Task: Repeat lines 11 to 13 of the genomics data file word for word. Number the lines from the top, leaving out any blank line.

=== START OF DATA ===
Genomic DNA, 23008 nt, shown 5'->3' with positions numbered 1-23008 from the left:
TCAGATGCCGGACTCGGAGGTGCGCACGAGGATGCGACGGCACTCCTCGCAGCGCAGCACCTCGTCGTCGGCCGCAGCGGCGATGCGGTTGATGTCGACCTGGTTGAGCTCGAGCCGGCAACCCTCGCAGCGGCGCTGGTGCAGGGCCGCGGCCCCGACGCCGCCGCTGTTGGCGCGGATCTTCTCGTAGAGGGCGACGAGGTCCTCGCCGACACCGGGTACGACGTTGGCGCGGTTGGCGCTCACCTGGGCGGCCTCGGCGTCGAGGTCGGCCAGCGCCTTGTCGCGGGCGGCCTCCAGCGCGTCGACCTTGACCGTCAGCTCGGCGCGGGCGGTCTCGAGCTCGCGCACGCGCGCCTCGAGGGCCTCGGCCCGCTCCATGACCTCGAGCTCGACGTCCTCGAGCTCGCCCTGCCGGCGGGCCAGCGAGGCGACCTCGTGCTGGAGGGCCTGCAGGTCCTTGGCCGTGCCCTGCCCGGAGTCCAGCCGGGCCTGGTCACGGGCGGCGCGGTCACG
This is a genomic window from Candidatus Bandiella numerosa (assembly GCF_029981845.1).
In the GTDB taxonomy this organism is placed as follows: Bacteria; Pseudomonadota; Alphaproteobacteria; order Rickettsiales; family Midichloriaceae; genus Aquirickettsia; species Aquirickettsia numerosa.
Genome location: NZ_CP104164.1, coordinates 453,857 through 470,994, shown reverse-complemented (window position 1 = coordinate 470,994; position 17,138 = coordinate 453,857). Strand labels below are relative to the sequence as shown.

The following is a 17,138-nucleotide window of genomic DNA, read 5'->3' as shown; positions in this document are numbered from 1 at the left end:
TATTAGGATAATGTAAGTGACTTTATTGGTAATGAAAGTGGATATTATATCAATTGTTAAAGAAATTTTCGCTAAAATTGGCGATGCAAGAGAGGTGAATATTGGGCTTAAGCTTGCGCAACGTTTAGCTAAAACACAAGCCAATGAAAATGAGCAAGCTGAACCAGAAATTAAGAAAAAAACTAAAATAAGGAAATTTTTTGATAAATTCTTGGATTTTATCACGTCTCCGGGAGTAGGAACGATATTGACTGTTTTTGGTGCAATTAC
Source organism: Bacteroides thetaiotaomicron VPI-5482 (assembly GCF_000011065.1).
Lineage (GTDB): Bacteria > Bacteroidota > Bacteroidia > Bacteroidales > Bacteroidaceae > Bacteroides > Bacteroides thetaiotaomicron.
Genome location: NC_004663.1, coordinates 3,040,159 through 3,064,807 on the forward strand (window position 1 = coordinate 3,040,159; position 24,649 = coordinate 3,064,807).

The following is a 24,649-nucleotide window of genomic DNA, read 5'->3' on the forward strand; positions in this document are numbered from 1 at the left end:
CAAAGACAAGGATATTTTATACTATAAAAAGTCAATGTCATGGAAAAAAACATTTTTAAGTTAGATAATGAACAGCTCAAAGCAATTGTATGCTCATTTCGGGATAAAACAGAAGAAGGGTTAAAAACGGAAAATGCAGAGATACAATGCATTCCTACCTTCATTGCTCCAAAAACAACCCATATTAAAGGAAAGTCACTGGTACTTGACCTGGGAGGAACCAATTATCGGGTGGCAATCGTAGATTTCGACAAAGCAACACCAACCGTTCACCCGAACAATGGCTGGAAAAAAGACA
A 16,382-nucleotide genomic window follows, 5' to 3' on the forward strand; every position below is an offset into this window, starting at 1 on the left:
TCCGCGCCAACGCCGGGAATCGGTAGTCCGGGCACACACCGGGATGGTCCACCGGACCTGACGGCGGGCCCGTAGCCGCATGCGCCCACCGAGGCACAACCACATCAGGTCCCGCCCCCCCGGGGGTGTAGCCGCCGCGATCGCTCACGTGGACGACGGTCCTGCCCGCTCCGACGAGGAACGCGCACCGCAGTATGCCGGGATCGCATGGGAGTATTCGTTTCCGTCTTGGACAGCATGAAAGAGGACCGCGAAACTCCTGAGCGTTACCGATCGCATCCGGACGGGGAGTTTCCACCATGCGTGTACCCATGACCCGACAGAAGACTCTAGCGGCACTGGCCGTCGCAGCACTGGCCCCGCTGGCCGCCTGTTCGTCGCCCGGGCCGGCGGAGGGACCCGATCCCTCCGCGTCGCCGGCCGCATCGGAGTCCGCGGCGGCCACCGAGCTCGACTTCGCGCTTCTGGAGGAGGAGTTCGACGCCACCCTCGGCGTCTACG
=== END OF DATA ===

The following is a 24,649-nucleotide window of genomic DNA, read 5'->3' on the forward strand; positions in this document are numbered from 1 at the left end:
CAAAGACAAGGATATTTTATACTATAAAAAGTCAATGTCATGGAAAAAAACATTTTTAAGTTAGATAATGAACAGCTCAAAGCAATTGTATGCTCATTTCGGGATAAAACAGAAGAAGGGTTAAAAACGGAAAATGCAGAGATACAATGCATTCCTACCTTCATTGCTCCAAAAACAACCCATATTAAAGGAAAGTCACTGGTACTTGACCTGGGAGGAACCAATTATCGGGTGGCAATCGTAGATTTCGACAAAGCAACACCAACCGTTCACCCGAACAATGGCTGGAAAAAAGACA
A 16,382-nucleotide genomic window follows, 5' to 3' on the forward strand; every position below is an offset into this window, starting at 1 on the left: